In the list of exercises that can make someone feel powerful while seeming a little intimidating to those not familiar with them, the barbell bench press is certainly in one of the top positions!
Do you have questions about the barbell bench press? Not sure of the benefits or of how to perform the exercise?
We’ve got you covered!
Exactly how you choose to use the barbell bench press is highly dependent of your overall technical ability and experience, how much weight you’re using, the set and rep scheme you select, where you place the exercise in your workout, what other exercises you do and what your rest periods are.
In general barbell bench presses can be used to do any or all of the following:
In and of itself, the barbell bench press is more of an intermediate lifting exercise. This means that you should wait until you have experience doing push-ups and the dumbbell bench press before progressing to the barbell bench press.
As you start working on the barbell bench press, keep in mind that a standard barbell weighs 45 pounds. If this is still too much of a load for you, you may want to stick with the dumbbell bench press until you’ve built the strength required to use a conventional barbell.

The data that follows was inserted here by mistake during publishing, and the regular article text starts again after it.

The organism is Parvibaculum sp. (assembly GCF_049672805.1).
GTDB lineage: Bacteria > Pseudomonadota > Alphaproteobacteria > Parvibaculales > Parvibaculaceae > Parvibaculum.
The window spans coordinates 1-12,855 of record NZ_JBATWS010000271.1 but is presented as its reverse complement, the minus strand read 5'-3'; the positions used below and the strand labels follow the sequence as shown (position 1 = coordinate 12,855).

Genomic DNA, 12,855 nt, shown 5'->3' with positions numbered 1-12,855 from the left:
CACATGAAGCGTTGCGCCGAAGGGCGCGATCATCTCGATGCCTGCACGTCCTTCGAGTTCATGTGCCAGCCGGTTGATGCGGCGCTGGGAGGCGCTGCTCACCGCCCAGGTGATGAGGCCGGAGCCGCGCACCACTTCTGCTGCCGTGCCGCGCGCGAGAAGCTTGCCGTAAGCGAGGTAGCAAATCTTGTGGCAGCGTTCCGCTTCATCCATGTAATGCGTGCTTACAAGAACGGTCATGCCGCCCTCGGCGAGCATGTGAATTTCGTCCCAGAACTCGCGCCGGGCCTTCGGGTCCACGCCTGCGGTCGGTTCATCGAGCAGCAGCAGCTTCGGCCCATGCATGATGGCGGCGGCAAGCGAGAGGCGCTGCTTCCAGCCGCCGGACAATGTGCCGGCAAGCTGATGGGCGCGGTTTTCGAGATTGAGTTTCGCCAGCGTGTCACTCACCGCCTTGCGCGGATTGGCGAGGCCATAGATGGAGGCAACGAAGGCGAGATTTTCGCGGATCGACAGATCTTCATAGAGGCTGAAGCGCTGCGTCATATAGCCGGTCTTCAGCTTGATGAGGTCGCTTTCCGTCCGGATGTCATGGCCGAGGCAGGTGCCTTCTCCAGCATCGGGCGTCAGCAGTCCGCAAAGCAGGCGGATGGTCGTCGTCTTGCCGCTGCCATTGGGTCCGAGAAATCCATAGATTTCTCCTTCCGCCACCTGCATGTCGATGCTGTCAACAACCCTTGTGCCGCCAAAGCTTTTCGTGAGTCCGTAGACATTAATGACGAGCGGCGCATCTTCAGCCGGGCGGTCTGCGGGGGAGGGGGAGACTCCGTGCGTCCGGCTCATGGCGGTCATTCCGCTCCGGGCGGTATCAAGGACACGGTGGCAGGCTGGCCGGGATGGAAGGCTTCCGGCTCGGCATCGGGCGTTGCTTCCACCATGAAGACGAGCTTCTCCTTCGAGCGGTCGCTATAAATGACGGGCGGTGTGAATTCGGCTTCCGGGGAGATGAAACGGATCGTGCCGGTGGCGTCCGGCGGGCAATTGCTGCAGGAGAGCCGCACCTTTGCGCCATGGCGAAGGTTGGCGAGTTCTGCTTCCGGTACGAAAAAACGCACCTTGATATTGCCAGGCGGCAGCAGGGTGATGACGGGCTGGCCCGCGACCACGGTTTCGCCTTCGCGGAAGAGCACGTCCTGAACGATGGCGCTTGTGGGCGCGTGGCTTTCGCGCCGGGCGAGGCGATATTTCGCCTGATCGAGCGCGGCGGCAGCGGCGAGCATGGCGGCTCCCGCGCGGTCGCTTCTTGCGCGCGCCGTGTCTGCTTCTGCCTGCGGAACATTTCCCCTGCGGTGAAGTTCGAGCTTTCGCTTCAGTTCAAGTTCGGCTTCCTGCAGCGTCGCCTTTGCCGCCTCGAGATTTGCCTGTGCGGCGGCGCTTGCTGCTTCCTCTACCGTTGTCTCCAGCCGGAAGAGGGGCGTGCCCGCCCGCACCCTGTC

Alternatively, some gyms have fixed-weight preloaded barbells that are shorter than a traditional barbell, and usually start around 20 pounds, going up in increments of 5 to 10 pounds.
Where the barbell bench press goes in your workout will depend on the workout itself. If you’re doing an upper-body pushing workout, you should place the barbell bench press somewhere in the first half of the workout, when your muscles and nervous system are fresh.
If you’re doing a full-body workout, you can pair the barbell bench press with a lower-body compound movement, or an upper-body pulling movement.
To make the barbell bench press more challenging, you can of course add resistance to it. Another way to increase the challenge is to change the tempo of the exercise, by slowing down the eccentric (or lowering) part of the movement. You can also add a pause at the bottom of the movement, where the barbell is closest to your chest.
When it comes to your bench press technique, you must determine what your goal is. For instance, if you are a powerlifter and are looking to lift as much weight as possible, your bench press form will look very different from that of a bodybuilder, or the general population who is just looking to add muscle, get stronger, and feel good. If you are looking to develop your triceps, you will use a slightly narrower grip.
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